Adriana Varejão

Polvo

Apr  5 – May 17, 2014


Opening

Apr  5, 11 am–3 pm


Galpão Fortes Vilaça


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Press Release

We are pleased to present the new exhibition by Adriana Varejão at Galpão Fortes Vilaça. After five years without holding a show in Brazil featuring new works, the Rio de Janeiro artist presents her recently created series Polvo [Octopus], the result of a strong conceptual research, carried out for more than 15 years, concerning the representation of the skin color of Brazilians and the ambivalent way that race is defined in Brazil.

Polvo is the name of a set of paints conceived and created by Adriana. The starting point for the creation of this work was a survey carried out by the IBGE (Brazilian Institute of Geography and Statistics) in 1976. Normally, the official Brazilian census classified people into five different groups according to their skin color: white, black, red, yellow and brown. That year, however, the household research introduced an open-ended question: “What color are you?” The results included 136 terms, some of them unusual, whose meanings were much more figurative than literal. The artist selected 33 of the most exotic and poetic terms, or those linked to a specifically Brazilian interpretation of color as a social supposition, and used them as a basis for creating her own oil paints based on skin tones. This gave rise to the colors Fogoió [Fox on Fire Red], Enxofrada [Angry Sulphur], Café com leite [Milky Coffee], Branquinha [Snow White], Burro quando foge [Faded Fawn], Cor firme [Steady Color], Morenão [Big Black Dude], Encerada [Buffed] and Queimada de sol [Sun Kissed], among others.

The most immediate result of this process is an art object – a box with 33 tubes of paint and careful industrial technology, in a bilingual version (a multiple work in a limited edition of 200 copies). Varejão also presents a series of paintings, entitled Polvo Portraits (China Series), made using these paints, assembled into a large panel. The works are portraits of Adriana herself, but they are not exactly self-portraits, since portrait painters, on commission, executed them. The artist, however, recovers her authorship by interventions and reinterpretations on the canvas. The color of her skin remains neutral, grayish, but the image is complemented by a series of facial paintings of a geometricizing origin and indigenous inspiration made with the 33 Polvo Oil Colours. Accompanying these portraits are a series of circular abstract paintings depicting color charts with the skin tones of the oil colors.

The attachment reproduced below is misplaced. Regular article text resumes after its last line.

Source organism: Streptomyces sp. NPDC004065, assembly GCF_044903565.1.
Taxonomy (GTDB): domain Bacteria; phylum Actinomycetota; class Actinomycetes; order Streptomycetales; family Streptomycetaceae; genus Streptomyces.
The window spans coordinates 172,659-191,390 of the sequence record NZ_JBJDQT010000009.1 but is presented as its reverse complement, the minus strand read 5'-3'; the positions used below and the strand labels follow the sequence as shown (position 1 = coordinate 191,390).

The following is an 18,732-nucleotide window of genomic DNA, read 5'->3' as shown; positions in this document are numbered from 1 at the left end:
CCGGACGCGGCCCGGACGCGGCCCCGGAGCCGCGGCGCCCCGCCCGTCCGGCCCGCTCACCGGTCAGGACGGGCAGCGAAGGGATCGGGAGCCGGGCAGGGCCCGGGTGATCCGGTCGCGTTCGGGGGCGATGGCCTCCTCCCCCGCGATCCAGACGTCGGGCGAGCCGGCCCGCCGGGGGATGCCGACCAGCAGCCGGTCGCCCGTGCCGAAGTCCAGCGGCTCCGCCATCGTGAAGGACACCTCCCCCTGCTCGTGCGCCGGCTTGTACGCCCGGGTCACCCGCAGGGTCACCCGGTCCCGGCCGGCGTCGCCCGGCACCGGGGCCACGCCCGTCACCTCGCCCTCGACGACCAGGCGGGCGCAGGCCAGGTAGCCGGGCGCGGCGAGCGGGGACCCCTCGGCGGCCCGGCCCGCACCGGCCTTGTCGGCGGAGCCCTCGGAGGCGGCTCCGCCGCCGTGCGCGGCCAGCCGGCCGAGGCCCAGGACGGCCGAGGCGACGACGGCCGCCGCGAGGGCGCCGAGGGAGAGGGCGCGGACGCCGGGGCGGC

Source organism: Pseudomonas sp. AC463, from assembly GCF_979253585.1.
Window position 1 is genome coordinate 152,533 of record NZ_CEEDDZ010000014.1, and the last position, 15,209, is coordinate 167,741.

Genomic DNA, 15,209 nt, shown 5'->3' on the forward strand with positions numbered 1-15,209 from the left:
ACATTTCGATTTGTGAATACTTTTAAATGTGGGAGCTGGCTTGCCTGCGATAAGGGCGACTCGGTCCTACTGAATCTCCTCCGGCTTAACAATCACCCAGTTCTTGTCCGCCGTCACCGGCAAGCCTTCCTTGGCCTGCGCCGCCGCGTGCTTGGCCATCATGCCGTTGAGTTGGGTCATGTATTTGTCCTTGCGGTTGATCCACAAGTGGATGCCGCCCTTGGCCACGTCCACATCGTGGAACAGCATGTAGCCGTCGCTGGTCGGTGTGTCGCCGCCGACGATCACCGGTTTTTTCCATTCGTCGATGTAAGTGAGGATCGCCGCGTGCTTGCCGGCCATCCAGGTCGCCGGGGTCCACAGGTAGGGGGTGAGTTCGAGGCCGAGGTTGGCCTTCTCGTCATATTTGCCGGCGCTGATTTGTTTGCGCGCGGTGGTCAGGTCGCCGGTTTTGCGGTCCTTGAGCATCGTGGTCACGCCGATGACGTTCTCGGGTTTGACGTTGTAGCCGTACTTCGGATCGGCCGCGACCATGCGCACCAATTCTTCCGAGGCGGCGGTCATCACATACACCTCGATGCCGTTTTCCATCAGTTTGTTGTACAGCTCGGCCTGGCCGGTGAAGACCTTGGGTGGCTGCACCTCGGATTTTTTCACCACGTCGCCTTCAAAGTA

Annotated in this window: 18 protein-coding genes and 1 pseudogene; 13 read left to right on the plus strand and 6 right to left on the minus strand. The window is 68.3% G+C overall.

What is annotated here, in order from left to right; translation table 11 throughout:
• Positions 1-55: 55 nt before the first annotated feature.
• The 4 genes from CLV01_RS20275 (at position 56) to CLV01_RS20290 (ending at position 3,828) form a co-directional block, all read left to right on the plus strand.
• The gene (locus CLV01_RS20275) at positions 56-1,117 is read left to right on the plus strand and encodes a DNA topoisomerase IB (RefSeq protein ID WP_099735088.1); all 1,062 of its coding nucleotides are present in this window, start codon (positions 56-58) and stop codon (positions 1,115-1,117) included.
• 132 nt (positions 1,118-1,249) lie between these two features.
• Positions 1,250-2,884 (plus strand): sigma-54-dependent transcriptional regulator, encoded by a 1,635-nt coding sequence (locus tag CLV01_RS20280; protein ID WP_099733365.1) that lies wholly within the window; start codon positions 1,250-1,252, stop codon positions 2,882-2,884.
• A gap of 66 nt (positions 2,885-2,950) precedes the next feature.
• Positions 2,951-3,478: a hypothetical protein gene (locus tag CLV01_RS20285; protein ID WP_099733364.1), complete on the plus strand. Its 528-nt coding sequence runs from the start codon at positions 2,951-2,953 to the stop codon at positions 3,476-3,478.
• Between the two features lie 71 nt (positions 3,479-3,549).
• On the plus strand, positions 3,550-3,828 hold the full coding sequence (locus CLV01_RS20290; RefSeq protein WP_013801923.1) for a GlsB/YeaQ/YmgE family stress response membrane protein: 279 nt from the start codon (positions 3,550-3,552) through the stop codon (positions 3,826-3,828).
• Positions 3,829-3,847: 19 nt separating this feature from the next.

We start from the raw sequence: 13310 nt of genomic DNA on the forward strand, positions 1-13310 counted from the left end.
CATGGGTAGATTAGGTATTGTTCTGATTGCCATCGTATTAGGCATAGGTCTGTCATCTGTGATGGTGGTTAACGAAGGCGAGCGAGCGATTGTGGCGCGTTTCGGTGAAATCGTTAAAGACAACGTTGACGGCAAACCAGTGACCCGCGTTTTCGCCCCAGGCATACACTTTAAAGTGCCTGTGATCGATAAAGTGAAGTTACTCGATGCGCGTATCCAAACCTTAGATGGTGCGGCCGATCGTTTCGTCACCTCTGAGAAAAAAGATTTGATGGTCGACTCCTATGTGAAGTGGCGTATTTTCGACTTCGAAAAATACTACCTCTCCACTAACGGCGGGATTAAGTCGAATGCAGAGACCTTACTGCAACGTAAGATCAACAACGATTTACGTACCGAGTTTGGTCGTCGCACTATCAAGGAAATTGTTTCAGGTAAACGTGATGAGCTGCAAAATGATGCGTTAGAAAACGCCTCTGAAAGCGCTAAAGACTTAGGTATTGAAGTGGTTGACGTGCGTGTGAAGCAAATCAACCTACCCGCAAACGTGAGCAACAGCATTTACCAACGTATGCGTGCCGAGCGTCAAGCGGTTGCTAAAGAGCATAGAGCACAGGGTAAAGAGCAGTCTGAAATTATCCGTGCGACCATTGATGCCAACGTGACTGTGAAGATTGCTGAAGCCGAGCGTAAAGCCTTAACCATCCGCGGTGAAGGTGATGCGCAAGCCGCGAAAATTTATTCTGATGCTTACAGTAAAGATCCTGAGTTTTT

The set presented in the show relates with previous works by the artist concerning questions such as miscegenation, colonialism and skin color. These are themes that constitute a sort of ground in Adriana Varejão’s work, whether by assuming a more metaphoric and subtle character (as in the Polvo Oil Colours), or by adopting a strongly expressive character deriving from baroque art (as in her Língua series). “Color is language,” Adriana states, “when we name all these hues of skin color, we dilute the question of the large races – a concept already toppled by biology,” she points out.

Adriana Varejão was born in 1964 in Rio de Janeiro, Brazil, where she lives and works. Her recent solo shows have included Histórias às margens, at the Museu de Arte Moderna de São Paulo, Museu de Arte Moderna do Rio de Janeiro, and the Museu de Arte Latinoamericana de Buenos Aires, along with shows held at Fondation Cartier pour L’Art Contemporain, Paris; Hara Museum, Tokyo; Centro Cultural Belém, Lisbon; and Bildmuseet, Umea, Sweden. Group shows she has participated and include the biennials of Venice, São Paulo, and Sidney; Tempo, MoMA, New York; ARS 06, KIASMA, Museum of Contemporary Art, Helsinki; the Liverpool Biennial, Liverpool, UK; Body and Soul, Guggenheim Museum, New York; and others. Her work figures in important collections such as those of Tate Modern in London; Salomon R. Guggenheim Museum in New York; Hara Museum, Tokyo; Museum of Contemporary Art, San Diego; Stedelijik Museum, Amsterdam; Museu de Arte Moderna de São Paulo; Museu de Arte Moderna do Rio de Janeiro; and others.

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